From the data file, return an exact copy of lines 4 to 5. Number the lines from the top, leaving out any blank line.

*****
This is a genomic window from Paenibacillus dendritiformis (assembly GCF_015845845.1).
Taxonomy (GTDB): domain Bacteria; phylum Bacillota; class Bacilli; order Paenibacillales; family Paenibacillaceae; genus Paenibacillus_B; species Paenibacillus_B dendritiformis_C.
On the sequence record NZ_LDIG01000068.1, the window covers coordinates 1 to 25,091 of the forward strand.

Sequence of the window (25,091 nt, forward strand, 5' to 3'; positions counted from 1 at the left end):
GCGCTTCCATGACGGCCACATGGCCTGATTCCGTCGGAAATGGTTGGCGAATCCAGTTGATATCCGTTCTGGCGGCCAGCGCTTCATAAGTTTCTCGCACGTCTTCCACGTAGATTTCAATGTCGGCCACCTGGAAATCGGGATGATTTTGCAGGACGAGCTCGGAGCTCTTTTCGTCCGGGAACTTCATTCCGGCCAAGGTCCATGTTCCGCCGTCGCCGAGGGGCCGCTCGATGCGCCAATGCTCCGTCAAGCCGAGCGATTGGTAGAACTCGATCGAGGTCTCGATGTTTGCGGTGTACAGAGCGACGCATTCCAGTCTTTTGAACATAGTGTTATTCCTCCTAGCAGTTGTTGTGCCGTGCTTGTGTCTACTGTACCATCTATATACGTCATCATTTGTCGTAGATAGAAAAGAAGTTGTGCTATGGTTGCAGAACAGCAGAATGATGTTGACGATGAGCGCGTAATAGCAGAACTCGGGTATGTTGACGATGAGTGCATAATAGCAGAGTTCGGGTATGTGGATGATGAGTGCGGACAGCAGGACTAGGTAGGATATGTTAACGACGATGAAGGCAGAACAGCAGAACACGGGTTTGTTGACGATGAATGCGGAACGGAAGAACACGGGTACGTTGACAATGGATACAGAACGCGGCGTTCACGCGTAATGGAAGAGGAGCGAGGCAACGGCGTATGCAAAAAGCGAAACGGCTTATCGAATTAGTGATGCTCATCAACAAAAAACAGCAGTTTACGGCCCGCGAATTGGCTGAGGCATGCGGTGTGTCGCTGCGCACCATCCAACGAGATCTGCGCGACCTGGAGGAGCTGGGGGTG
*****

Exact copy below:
Sequence of the window (25,091 nt, forward strand, 5' to 3'; positions counted from 1 at the left end):
GCGCTTCCATGACGGCCACATGGCCTGATTCCGTCGGAAATGGTTGGCGAATCCAGTTGATATCCGTTCTGGCGGCCAGCGCTTCATAAGTTTCTCGCACGTCTTCCACGTAGATTTCAATGTCGGCCACCTGGAAATCGGGATGATTTTGCAGGACGAGCTCGGAGCTCTTTTCGTCCGGGAACTTCATTCCGGCCAAGGTCCATGTTCCGCCGTCGCCGAGGGGCCGCTCGATGCGCCAATGCTCCGTCAAGCCGAGCGATTGGTAGAACTCGATCGAGGTCTCGATGTTTGCGGTGTACAGAGCGACGCATTCCAGTCTTTTGAACATAGTGTTATTCCTCCTAGCAGTTGTTGTGCCGTGCTTGTGTCTACTGTACCATCTATATACGTCATCATTTGTCGTAGATAGAAAAGAAGTTGTGCTATGGTTGCAGAACAGCAGAATGATGTTGACGATGAGCGCGTAATAGCAGAACTCGGGTATGTTGACGATGAGTGCATAATAGCAGAGTTCGGGTATGTGGATGATGAGTGCGGACAGCAGGACTAGGTAGGATATGTTAACGACGATGAAGGCAGAACAGCAGAACACGGGTTTGTTGACGATGAATGCGGAACGGAAGAACACGGGTACGTTGACAATGGATACAGAACGCGGCGTTCACGCGTAATGGAAGAGGAGCGAGGCAACGGCGTATGCAAAAAGCGAAACGGCTTATCGAATTAGTGATGCTCATCAACAAAAAACAGCAGTTTACGGCCCGCGAATTGGCTGAGGCATGCGGTGTGTCGCTGCGCACCATCCAACGAGATCTGCGCGACCTGGAGGAGCTGGGGGTG